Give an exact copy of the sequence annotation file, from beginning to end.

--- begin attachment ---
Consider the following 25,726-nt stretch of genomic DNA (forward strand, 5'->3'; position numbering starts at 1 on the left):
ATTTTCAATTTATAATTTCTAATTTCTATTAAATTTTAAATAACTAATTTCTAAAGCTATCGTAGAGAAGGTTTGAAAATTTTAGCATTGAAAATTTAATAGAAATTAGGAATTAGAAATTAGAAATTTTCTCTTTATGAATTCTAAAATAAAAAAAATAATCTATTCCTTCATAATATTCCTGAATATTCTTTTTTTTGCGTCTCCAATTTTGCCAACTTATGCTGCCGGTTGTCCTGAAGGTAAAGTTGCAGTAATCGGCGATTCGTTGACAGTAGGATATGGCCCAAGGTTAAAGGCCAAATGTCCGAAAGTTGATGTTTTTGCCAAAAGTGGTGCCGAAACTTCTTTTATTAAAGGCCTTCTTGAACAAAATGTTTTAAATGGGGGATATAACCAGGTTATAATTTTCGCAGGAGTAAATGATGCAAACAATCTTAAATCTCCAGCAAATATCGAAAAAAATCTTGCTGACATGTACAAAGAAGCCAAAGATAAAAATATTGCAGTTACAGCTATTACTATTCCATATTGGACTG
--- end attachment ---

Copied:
Consider the following 25,726-nt stretch of genomic DNA (forward strand, 5'->3'; position numbering starts at 1 on the left):
ATTTTCAATTTATAATTTCTAATTTCTATTAAATTTTAAATAACTAATTTCTAAAGCTATCGTAGAGAAGGTTTGAAAATTTTAGCATTGAAAATTTAATAGAAATTAGGAATTAGAAATTAGAAATTTTCTCTTTATGAATTCTAAAATAAAAAAAATAATCTATTCCTTCATAATATTCCTGAATATTCTTTTTTTTGCGTCTCCAATTTTGCCAACTTATGCTGCCGGTTGTCCTGAAGGTAAAGTTGCAGTAATCGGCGATTCGTTGACAGTAGGATATGGCCCAAGGTTAAAGGCCAAATGTCCGAAAGTTGATGTTTTTGCCAAAAGTGGTGCCGAAACTTCTTTTATTAAAGGCCTTCTTGAACAAAATGTTTTAAATGGGGGATATAACCAGGTTATAATTTTCGCAGGAGTAAATGATGCAAACAATCTTAAATCTCCAGCAAATATCGAAAAAAATCTTGCTGACATGTACAAAGAAGCCAAAGATAAAAATATTGCAGTTACAGCTATTACTATTCCATATTGGACTG